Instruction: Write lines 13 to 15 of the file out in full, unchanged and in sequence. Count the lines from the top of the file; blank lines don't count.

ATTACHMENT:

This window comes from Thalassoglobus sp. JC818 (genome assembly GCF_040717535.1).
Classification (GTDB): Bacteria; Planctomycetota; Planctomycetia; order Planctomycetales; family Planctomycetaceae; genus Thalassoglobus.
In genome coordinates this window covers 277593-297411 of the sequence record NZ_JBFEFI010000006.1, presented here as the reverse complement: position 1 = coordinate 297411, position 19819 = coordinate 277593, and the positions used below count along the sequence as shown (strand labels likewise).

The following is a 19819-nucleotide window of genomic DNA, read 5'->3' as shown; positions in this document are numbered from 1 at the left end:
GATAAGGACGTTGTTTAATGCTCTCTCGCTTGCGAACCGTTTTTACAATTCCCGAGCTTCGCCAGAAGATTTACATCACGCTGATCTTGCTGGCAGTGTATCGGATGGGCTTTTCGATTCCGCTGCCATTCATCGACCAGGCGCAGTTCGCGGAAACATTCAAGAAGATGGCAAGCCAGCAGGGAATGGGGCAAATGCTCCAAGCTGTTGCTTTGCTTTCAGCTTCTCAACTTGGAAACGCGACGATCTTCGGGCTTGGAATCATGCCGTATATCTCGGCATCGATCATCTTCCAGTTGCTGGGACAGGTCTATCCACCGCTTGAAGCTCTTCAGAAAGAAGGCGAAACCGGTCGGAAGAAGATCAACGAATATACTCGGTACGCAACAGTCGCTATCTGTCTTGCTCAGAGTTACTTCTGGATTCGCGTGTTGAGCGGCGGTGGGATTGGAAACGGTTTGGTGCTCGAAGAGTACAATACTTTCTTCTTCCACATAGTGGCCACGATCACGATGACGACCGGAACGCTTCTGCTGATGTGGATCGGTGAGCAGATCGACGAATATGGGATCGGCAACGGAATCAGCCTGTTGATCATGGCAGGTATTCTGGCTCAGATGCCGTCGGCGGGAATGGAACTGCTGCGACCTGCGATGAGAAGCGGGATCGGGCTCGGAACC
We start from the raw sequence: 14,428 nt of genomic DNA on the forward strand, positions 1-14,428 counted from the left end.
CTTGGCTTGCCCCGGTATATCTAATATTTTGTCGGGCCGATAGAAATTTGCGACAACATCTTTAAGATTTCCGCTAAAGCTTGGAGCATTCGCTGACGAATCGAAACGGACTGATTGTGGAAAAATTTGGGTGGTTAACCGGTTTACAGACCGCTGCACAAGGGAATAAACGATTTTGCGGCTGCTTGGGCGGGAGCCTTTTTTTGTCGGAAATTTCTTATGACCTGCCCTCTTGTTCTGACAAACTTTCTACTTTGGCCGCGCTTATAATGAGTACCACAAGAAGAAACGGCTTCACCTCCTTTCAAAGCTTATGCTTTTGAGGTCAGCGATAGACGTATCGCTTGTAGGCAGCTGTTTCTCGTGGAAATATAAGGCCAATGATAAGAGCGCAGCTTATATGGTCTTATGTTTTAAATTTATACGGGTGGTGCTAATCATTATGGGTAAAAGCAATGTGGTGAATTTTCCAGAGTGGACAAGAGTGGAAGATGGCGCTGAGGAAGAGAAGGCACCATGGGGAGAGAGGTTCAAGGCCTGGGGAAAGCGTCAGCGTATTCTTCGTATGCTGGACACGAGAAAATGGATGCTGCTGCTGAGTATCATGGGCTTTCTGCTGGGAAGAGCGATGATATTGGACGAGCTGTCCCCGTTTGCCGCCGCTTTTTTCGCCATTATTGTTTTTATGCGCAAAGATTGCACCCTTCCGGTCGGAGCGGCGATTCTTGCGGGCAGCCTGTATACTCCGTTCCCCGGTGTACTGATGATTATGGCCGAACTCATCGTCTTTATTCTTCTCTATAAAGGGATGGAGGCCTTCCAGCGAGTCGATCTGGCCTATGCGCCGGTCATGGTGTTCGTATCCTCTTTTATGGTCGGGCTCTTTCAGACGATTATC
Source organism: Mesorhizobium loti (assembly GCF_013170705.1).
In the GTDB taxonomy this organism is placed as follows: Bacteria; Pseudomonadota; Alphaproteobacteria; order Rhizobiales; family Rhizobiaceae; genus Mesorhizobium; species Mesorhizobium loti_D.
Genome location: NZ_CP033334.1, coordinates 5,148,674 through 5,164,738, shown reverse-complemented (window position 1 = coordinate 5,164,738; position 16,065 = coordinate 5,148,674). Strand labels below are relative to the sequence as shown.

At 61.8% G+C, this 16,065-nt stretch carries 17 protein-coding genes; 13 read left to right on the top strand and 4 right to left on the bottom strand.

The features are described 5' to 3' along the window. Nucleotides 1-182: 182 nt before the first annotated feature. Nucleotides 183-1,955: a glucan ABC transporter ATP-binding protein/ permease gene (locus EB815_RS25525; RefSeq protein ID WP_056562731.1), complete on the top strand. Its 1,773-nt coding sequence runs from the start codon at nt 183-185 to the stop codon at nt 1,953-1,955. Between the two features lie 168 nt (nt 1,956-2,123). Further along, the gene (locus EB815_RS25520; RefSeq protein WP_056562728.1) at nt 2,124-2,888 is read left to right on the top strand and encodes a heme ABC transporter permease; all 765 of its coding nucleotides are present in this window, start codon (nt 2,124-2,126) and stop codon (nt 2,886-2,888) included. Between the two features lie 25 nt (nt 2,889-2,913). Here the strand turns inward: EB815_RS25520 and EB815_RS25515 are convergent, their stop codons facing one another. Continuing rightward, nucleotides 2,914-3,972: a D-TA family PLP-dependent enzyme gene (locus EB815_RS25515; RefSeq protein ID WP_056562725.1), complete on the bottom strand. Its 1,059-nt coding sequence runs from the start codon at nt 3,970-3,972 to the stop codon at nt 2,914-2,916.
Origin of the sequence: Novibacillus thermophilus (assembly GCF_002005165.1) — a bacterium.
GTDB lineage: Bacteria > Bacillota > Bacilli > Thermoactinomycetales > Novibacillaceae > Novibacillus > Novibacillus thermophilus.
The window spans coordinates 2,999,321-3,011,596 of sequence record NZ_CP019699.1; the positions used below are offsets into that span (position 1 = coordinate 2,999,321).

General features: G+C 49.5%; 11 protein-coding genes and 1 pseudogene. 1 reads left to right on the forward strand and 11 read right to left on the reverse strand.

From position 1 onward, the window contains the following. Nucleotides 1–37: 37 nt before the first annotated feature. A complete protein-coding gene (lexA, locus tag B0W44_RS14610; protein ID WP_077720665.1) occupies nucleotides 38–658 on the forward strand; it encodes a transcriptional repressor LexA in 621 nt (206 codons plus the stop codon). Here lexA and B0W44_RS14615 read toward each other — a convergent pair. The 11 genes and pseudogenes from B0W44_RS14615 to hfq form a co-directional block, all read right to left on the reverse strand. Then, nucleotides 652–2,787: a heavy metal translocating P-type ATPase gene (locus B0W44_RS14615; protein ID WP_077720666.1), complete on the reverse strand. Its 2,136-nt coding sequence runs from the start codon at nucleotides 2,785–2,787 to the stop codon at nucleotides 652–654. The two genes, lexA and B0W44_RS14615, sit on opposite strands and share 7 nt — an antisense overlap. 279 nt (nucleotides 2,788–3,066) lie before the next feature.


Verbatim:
Origin of the sequence: Novibacillus thermophilus (assembly GCF_002005165.1) — a bacterium.
GTDB lineage: Bacteria > Bacillota > Bacilli > Thermoactinomycetales > Novibacillaceae > Novibacillus > Novibacillus thermophilus.
The window spans coordinates 2,999,321-3,011,596 of sequence record NZ_CP019699.1; the positions used below are offsets into that span (position 1 = coordinate 2,999,321).